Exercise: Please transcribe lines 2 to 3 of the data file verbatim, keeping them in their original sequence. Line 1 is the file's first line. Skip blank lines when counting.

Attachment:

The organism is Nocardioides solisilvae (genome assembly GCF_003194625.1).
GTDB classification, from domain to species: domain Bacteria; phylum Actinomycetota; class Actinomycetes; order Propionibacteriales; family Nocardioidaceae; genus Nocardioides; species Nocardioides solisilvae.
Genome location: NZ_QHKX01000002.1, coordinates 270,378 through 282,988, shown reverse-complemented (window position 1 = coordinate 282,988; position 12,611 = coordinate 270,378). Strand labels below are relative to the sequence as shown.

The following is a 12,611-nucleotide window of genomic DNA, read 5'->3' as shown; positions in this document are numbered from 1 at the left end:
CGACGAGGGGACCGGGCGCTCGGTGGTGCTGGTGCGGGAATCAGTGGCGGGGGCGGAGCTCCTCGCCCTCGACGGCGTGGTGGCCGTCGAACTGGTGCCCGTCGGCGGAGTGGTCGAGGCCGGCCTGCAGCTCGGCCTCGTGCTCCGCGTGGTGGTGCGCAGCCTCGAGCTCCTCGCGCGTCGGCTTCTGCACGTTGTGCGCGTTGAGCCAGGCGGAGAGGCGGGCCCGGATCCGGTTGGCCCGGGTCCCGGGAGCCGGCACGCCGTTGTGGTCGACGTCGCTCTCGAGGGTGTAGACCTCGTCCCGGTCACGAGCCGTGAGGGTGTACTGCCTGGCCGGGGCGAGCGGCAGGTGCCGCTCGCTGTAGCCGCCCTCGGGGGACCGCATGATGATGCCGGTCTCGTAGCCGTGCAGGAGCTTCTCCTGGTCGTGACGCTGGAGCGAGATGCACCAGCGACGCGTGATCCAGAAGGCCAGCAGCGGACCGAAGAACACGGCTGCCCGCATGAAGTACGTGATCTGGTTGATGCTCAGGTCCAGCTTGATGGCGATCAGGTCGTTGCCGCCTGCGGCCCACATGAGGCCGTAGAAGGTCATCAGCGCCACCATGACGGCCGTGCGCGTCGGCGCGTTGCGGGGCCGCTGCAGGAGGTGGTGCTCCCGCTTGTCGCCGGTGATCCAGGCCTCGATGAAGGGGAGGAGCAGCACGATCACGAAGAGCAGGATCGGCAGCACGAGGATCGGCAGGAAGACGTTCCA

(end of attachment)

GTDB classification, from domain to species: domain Bacteria; phylum Actinomycetota; class Actinomycetes; order Propionibacteriales; family Nocardioidaceae; genus Nocardioides; species Nocardioides solisilvae.
Genome location: NZ_QHKX01000002.1, coordinates 270,378 through 282,988, shown reverse-complemented (window position 1 = coordinate 282,988; position 12,611 = coordinate 270,378). Strand labels below are relative to the sequence as shown.